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Why Blackburn Teaches the Classics

Note: The following letter was originally sent to Blackburn Study Center families and tutors in response to several queries about the study center’s literature selections.

December 11, 2001

Dear Blackburn Parents and Tutors:

Recently, a couple of families asked why Blackburn students read Greek mythology, or expressed concern about the moral content of Rosemary Sutcliffe’s adaptation of Homer’s Iliad in Black Ships of Troy.  (e.g., the goddess’ vain striving after the golden apple and Helen’s adultery in chapter 1.)  Those are valid concerns, reflecting an uneasy stance that some Christians have adopted toward pagan literature since the earliest days of the Church.  “What indeed has Athens to do with Jerusalem?” asked Tertullian (c. 155- c. 220 A.D.), a Carthaginian whose classical education consisted primarily of Greek and Latin literature.

We agree that it is appropriate for Christians to handle carefully works of pagan literature and scholarship.  But we do not agree that Christians should avoid the Classics altogether.  While much could be said on this subject, we will offer just a few thoughts:

First, Christianity is not an abstraction; Christ was born in Judea, in the heart of the Graeco-Roman world, during the reign of Caesar Augustus.  As Douglas Wilson has said, “While the kingdom of God cannot be identified with western culture (and we do not seek even to try), that kingdom nevertheless has had such an impact on the West that the history of either since the time of Christ is incomprehensible without detailed understanding of the history of the other.”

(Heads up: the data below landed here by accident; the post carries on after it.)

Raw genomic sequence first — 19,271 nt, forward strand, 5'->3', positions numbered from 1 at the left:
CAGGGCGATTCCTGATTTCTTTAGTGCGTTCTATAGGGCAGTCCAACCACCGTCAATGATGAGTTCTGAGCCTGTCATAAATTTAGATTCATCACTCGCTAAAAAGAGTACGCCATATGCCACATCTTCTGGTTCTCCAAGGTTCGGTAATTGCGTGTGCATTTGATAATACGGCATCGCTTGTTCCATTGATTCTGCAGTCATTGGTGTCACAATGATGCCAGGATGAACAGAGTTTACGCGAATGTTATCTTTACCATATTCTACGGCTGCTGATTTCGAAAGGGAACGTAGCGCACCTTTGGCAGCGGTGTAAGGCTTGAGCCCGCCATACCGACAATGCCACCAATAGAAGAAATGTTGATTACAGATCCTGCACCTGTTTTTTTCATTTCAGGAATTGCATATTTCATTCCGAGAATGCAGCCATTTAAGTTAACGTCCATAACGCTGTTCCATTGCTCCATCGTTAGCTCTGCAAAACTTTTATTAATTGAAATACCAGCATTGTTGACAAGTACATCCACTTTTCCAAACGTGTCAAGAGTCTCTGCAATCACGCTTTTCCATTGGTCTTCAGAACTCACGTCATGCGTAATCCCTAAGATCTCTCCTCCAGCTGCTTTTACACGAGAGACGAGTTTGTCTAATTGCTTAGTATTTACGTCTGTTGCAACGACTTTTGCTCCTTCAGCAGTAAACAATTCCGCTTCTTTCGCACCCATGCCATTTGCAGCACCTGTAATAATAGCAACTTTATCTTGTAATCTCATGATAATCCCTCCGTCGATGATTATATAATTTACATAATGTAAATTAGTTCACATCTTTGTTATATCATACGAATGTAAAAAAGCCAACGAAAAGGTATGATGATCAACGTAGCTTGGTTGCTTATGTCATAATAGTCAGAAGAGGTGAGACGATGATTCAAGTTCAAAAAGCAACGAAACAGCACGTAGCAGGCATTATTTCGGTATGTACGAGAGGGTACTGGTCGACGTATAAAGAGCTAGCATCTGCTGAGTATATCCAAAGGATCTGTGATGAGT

This close relationship is particularly evident in matters of education.  Christopher Dawson, a European historian and author of The Crisis of Western Education (1961), stressed that:

Christian culture was  built from the beginning on a double foundation.  The old classical education in the liberal arts was maintained without any interruption, and since this education was inseparable from the study of the classical authors, the old classical literature continued to be studied.  But alongside of  and above  all this, there was now a specifically Christian learning which was biblical and theological and which produced its own prolific literature.

Until very recently, the Classics were part of any Christian education.  In recent decades, Christians (like everybody else) have stopped reading the Classics, but not for moral or theological reasons.  Therefore, while it may seem foreign for Christians to read the Classics now, that speaks more about our peculiar age than it does about anything else.  At Blackburn Study Center, we are striving to “recover the lost tools of learning,” to borrow the title of Douglas Wilson’s seminal book.  One of the first steps in that recovery is to restore the Classics to their former place in Christian education.

Second, there is Biblical and historical warrant for Christians to read the Classics.  Paul knew his Greek language, poetry, philosophies and culture.  Paul’s co-laborer, Apollos, was educated in Alexandria and considered an eloquent man.  They were not condemned because of their classical learning; to the contrary, as Christians, they made it and every other thought captive to Christ.  After the apostolic age, Christians continued to stay acquainted with classical writings:

  • Jerome put away all secular books for a time because he became convicted that he was more “Ciceronian” than Christian, but he returned to the Classics later in life.